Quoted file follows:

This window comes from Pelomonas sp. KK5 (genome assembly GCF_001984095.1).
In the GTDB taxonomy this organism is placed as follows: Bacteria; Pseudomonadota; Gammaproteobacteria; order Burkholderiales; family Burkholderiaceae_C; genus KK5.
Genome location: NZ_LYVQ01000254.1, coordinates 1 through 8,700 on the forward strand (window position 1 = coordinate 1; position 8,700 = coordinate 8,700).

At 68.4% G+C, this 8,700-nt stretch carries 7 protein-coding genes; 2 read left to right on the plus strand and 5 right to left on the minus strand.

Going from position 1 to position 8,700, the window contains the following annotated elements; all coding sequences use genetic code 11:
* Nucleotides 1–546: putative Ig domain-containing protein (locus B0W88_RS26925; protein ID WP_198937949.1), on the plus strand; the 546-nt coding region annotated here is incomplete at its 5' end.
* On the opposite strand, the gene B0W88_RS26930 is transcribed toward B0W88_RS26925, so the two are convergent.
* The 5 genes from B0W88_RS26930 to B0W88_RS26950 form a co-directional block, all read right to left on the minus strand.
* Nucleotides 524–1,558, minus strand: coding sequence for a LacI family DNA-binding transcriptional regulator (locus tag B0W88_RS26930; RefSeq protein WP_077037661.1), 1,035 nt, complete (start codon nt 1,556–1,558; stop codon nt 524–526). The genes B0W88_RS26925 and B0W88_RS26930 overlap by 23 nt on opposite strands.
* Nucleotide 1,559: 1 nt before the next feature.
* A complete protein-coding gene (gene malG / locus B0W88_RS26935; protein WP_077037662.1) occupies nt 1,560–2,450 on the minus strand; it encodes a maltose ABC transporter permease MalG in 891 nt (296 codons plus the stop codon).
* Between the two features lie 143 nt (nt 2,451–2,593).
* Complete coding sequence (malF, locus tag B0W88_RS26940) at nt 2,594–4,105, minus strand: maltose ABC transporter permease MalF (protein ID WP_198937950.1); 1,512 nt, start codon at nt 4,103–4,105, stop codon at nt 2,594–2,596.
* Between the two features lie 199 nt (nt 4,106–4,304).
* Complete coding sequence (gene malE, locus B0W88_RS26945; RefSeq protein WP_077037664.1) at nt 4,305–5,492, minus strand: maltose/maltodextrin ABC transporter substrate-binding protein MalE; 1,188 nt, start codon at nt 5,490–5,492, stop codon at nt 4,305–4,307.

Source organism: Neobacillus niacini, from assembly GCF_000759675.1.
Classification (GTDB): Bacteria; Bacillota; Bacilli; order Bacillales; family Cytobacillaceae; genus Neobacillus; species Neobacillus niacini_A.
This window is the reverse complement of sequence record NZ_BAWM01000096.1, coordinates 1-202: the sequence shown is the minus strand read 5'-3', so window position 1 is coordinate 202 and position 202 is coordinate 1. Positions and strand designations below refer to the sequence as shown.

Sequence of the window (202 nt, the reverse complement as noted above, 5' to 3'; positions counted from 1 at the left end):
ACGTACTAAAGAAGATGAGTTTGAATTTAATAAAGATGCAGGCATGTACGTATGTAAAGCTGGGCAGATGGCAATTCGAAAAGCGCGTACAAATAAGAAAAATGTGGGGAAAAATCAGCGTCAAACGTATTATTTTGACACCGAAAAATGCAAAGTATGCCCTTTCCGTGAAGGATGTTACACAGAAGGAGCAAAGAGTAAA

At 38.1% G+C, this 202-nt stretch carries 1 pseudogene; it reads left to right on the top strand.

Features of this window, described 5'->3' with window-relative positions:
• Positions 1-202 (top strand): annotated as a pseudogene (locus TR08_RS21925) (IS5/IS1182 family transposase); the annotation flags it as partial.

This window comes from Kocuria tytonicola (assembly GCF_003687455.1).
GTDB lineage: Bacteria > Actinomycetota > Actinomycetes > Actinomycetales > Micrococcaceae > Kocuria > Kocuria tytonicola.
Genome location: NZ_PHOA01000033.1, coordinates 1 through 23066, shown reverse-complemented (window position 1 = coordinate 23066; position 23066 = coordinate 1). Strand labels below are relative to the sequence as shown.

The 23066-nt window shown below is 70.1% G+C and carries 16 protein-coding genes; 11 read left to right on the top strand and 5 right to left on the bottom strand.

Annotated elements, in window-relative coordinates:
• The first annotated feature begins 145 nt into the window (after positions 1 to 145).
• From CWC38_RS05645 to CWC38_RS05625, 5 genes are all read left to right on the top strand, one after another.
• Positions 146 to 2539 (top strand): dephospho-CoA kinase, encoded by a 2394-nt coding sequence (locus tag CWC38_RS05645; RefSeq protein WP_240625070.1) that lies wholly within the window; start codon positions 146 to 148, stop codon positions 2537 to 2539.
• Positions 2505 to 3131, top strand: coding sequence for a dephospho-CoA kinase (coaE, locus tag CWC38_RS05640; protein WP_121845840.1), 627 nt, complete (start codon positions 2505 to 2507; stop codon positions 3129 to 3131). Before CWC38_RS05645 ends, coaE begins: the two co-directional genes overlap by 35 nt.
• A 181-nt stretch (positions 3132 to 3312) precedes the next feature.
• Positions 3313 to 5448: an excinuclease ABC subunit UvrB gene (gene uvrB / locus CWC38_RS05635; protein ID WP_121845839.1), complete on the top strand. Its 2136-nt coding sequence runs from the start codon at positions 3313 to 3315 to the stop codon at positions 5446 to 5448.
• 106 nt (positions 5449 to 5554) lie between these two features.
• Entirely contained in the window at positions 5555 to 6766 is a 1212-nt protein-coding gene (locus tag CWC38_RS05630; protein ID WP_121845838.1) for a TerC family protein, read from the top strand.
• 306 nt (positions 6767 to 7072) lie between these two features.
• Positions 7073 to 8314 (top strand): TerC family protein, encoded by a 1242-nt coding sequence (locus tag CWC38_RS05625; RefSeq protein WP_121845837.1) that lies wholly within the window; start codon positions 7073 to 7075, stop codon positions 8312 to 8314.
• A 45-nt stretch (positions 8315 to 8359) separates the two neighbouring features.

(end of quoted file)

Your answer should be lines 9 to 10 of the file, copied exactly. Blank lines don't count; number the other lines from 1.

* Nucleotides 524–1,558, minus strand: coding sequence for a LacI family DNA-binding transcriptional regulator (locus tag B0W88_RS26930; RefSeq protein WP_077037661.1), 1,035 nt, complete (start codon nt 1,556–1,558; stop codon nt 524–526). The genes B0W88_RS26925 and B0W88_RS26930 overlap by 23 nt on opposite strands.
* Nucleotide 1,559: 1 nt before the next feature.